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Profile: Margie Burns
Margie Burns was a participant or observer in the following events:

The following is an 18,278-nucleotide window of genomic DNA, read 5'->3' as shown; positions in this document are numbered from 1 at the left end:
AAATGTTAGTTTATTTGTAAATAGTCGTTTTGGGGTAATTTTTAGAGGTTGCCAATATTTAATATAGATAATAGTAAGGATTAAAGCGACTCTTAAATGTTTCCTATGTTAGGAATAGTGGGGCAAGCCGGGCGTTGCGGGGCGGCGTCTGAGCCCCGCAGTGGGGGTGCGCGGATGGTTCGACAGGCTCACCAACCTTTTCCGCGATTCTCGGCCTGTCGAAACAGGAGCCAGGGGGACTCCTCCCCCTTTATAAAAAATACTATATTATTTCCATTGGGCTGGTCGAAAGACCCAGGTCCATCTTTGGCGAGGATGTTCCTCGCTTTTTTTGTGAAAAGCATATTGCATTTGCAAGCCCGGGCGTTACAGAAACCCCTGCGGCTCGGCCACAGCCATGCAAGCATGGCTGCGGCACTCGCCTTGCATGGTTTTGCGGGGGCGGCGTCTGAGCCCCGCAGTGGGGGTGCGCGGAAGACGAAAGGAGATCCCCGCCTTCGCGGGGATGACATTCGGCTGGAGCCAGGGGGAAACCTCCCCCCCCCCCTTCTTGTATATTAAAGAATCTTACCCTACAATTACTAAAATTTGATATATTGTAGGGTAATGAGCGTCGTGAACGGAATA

President Bush issues a little-noticed directive that dramatically changes the way information flows among top Bush administration officials. It states that attendees of National Security Council (NSC) meetings shall continue to include the president, vice president, secretary of state, treasury secretary, defense secretary, CIA director, chairman of the joint chiefs of staff, and assistant to the president for national security affairs. However, other officials, including the “heads of other executive departments and agencies, as well as other senior officials” are excluded from the automatic right to attend NSC meetings. Instead, they “shall be invited to attend meetings of the NSC when appropriate.” National Security Adviser Condoleezza Rice is given a pivotal position. In addition to attending all NSC meetings, she is responsible for determining the agenda of all the meetings. The directive also states, “The existing system of Interagency Working Groups is abolished.” Instead, Rice will coordinate a series of eleven new interagency coordination committees within the NSC. She is designated the executive secretary of all eleven committees, meaning that she will schedule the meetings and determine agendas. She is made chairperson of six of the committees, including “Counter-Terrorism and National Preparedness,” “Intelligence and Counter-Intelligence,” and “Records Access and Information Security.” Professor Margie Burns will later ask rhetorically, “How could the White House ever have thought that abolishing the interagency work groups was a good idea, if security was the objective? Why was so much responsibility placed on the shoulders of one person, Condoleezza Rice, whose [only] previous experience had been at Stanford University and Chevron?” [US President, 2/13/2001; Chronicles Magazine, 1/2004]
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